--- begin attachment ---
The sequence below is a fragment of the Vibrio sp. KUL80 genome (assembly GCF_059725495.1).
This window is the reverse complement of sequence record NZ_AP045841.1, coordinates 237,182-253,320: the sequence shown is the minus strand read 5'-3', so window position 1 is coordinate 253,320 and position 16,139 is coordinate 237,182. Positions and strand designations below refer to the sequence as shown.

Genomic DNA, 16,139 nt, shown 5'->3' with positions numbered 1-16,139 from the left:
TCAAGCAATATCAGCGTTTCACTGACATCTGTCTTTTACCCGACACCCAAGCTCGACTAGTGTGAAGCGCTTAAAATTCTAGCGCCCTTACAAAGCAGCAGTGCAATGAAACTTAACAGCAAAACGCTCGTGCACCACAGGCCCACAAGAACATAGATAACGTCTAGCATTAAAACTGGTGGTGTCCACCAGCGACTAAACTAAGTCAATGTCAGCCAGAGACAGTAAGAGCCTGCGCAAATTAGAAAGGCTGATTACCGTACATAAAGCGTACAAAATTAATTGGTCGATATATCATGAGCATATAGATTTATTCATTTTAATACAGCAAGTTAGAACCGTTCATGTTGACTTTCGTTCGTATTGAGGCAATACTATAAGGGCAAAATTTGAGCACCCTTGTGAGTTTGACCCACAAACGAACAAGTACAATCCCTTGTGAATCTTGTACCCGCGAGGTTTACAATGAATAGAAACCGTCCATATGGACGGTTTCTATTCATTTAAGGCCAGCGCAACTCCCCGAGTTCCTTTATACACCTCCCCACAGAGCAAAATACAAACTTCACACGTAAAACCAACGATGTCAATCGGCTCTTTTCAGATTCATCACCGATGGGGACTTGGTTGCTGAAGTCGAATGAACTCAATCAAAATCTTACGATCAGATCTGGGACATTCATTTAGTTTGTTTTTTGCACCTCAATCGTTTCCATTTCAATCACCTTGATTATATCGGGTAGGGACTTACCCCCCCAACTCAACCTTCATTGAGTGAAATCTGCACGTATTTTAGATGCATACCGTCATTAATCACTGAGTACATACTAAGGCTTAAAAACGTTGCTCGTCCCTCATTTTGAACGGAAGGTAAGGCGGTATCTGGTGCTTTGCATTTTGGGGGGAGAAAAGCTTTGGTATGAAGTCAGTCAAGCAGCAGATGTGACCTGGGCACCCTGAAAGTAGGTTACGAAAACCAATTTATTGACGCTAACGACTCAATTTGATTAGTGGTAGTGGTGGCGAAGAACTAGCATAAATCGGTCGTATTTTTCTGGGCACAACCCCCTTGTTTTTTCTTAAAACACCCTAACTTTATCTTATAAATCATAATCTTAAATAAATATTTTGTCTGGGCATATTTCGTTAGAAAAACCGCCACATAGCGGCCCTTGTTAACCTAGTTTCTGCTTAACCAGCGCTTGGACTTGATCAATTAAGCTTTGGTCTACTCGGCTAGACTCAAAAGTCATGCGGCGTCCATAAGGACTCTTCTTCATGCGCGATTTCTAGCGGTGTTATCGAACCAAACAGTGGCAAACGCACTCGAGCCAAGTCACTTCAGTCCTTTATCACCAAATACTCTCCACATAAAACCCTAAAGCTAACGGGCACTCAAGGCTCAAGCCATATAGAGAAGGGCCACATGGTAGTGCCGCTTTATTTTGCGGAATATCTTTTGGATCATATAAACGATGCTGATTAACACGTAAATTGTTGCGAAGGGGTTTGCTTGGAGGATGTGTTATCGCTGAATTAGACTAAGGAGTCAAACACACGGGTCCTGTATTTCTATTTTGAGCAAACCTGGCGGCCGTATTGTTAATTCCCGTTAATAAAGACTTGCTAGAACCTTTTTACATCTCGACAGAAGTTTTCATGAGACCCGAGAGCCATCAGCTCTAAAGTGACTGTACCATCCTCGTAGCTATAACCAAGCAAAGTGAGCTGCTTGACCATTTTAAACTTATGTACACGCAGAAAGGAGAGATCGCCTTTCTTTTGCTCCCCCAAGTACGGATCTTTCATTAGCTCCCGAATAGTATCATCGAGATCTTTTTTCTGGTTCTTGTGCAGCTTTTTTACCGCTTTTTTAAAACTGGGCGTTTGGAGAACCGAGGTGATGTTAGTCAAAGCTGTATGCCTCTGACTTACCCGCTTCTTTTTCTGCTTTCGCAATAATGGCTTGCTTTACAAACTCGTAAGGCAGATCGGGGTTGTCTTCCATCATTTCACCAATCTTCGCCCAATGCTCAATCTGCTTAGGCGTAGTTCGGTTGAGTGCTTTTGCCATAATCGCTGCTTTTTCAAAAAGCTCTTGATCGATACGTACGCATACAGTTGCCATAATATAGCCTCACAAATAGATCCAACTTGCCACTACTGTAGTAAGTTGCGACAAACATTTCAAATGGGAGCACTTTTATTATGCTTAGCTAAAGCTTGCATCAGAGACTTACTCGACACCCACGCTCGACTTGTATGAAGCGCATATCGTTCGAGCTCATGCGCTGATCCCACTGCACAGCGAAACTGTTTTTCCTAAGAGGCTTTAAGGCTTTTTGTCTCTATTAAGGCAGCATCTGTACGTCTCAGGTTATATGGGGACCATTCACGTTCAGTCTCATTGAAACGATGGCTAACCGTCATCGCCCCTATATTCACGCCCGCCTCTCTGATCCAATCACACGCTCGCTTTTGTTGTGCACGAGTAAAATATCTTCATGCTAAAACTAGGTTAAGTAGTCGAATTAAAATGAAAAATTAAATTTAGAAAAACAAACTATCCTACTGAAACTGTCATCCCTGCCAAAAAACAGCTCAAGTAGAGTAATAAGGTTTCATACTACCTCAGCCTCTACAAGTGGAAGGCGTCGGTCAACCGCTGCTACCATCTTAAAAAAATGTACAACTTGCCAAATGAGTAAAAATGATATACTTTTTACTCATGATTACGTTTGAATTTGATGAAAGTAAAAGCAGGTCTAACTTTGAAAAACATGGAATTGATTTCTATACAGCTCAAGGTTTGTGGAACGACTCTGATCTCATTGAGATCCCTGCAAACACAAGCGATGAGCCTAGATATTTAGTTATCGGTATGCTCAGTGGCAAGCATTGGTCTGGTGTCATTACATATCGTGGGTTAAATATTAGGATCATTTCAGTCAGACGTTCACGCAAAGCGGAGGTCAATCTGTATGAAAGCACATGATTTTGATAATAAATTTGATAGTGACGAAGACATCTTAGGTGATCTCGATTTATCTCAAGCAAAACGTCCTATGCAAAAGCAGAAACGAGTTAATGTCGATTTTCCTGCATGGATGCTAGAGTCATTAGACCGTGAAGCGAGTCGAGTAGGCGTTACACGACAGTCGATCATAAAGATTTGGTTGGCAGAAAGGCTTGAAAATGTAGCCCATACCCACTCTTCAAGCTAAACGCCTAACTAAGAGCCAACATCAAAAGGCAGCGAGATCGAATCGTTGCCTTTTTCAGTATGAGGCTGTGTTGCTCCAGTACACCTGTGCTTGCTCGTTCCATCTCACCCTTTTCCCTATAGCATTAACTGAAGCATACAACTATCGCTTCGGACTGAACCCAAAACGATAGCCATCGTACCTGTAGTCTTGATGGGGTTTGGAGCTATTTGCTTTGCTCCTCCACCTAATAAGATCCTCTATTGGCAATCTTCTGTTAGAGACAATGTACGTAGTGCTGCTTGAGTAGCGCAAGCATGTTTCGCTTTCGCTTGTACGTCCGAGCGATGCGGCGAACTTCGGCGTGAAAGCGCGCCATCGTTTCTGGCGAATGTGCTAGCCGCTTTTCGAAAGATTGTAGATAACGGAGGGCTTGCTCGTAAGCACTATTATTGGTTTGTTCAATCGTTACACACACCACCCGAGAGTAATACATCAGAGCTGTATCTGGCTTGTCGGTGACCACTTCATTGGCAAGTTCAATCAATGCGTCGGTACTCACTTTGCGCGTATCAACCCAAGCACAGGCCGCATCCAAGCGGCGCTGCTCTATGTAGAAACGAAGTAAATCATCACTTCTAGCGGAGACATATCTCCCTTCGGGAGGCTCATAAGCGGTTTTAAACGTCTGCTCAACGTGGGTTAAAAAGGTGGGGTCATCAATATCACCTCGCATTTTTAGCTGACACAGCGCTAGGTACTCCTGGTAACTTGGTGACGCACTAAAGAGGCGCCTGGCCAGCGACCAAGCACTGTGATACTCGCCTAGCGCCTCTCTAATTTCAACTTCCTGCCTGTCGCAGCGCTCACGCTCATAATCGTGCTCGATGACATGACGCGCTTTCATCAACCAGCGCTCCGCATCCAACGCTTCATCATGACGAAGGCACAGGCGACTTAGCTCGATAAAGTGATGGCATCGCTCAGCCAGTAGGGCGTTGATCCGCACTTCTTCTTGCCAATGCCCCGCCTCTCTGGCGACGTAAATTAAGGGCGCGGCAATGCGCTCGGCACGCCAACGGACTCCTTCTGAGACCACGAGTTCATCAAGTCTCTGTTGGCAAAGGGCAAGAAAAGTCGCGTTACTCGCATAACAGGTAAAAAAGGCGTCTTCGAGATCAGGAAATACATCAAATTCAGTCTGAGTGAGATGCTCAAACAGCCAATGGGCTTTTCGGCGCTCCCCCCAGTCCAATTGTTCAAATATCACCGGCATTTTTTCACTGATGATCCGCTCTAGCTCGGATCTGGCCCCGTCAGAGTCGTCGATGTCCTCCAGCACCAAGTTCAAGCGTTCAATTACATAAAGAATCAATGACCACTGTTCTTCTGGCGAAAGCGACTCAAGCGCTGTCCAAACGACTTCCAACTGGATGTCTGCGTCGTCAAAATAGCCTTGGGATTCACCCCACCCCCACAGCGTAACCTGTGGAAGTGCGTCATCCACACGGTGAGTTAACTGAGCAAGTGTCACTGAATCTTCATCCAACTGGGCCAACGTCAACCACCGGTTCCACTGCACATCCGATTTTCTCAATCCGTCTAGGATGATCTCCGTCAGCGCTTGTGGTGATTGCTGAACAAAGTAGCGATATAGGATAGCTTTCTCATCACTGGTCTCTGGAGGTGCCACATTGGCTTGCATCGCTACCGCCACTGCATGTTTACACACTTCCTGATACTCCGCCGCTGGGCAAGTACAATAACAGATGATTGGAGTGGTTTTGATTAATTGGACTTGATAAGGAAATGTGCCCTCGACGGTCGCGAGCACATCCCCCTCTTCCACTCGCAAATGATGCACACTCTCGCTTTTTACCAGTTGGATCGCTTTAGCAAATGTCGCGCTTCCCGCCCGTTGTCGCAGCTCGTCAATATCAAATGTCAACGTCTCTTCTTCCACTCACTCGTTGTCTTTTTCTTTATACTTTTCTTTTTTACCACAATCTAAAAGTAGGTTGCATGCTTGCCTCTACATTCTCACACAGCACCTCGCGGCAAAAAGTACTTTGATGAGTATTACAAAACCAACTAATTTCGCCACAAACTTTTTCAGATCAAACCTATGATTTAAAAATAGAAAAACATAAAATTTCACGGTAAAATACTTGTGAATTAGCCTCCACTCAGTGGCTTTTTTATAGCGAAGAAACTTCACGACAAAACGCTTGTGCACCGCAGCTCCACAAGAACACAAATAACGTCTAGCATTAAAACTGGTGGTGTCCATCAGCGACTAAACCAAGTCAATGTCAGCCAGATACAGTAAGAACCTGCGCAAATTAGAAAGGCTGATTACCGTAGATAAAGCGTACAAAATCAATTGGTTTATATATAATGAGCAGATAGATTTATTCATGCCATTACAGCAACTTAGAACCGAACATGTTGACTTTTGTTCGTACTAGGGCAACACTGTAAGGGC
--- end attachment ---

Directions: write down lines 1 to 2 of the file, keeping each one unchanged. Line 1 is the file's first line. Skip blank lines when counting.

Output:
The sequence below is a fragment of the Vibrio sp. KUL80 genome (assembly GCF_059725495.1).
This window is the reverse complement of sequence record NZ_AP045841.1, coordinates 237,182-253,320: the sequence shown is the minus strand read 5'-3', so window position 1 is coordinate 253,320 and position 16,139 is coordinate 237,182. Positions and strand designations below refer to the sequence as shown.